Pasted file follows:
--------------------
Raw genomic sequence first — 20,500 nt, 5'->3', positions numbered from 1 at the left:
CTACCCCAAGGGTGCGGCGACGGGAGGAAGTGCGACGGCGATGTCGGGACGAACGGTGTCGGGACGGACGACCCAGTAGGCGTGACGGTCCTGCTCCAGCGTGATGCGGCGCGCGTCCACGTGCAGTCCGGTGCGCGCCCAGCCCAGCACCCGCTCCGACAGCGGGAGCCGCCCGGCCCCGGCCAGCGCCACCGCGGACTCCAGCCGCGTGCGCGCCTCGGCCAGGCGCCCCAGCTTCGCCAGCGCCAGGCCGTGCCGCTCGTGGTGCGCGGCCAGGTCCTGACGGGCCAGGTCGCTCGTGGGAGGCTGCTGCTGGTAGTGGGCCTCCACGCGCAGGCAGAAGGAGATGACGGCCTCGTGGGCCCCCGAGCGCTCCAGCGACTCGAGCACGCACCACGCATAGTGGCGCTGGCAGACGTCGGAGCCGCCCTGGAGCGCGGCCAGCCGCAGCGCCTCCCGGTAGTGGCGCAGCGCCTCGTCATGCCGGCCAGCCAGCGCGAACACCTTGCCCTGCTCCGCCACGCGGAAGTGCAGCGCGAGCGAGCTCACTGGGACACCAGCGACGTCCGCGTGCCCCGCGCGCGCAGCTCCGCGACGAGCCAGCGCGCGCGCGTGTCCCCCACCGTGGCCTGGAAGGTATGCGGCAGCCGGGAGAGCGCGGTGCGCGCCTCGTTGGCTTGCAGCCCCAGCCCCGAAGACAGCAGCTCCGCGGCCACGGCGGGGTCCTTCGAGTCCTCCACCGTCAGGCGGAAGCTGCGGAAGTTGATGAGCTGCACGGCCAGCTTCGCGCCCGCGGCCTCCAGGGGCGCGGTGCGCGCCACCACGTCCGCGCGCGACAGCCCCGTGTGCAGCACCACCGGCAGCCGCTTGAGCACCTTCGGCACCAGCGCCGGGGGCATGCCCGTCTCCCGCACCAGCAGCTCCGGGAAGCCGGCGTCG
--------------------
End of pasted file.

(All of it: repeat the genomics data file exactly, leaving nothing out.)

Raw genomic sequence first — 20,500 nt, 5'->3', positions numbered from 1 at the left:
CTACCCCAAGGGTGCGGCGACGGGAGGAAGTGCGACGGCGATGTCGGGACGAACGGTGTCGGGACGGACGACCCAGTAGGCGTGACGGTCCTGCTCCAGCGTGATGCGGCGCGCGTCCACGTGCAGTCCGGTGCGCGCCCAGCCCAGCACCCGCTCCGACAGCGGGAGCCGCCCGGCCCCGGCCAGCGCCACCGCGGACTCCAGCCGCGTGCGCGCCTCGGCCAGGCGCCCCAGCTTCGCCAGCGCCAGGCCGTGCCGCTCGTGGTGCGCGGCCAGGTCCTGACGGGCCAGGTCGCTCGTGGGAGGCTGCTGCTGGTAGTGGGCCTCCACGCGCAGGCAGAAGGAGATGACGGCCTCGTGGGCCCCCGAGCGCTCCAGCGACTCGAGCACGCACCACGCATAGTGGCGCTGGCAGACGTCGGAGCCGCCCTGGAGCGCGGCCAGCCGCAGCGCCTCCCGGTAGTGGCGCAGCGCCTCGTCATGCCGGCCAGCCAGCGCGAACACCTTGCCCTGCTCCGCCACGCGGAAGTGCAGCGCGAGCGAGCTCACTGGGACACCAGCGACGTCCGCGTGCCCCGCGCGCGCAGCTCCGCGACGAGCCAGCGCGCGCGCGTGTCCCCCACCGTGGCCTGGAAGGTATGCGGCAGCCGGGAGAGCGCGGTGCGCGCCTCGTTGGCTTGCAGCCCCAGCCCCGAAGACAGCAGCTCCGCGGCCACGGCGGGGTCCTTCGAGTCCTCCACCGTCAGGCGGAAGCTGCGGAAGTTGATGAGCTGCACGGCCAGCTTCGCGCCCGCGGCCTCCAGGGGCGCGGTGCGCGCCACCACGTCCGCGCGCGACAGCCCCGTGTGCAGCACCACCGGCAGCCGCTTGAGCACCTTCGGCACCAGCGCCGGGGGCATGCCCGTCTCCCGCACCAGCAGCTCCGGGAAGCCGGCGTCG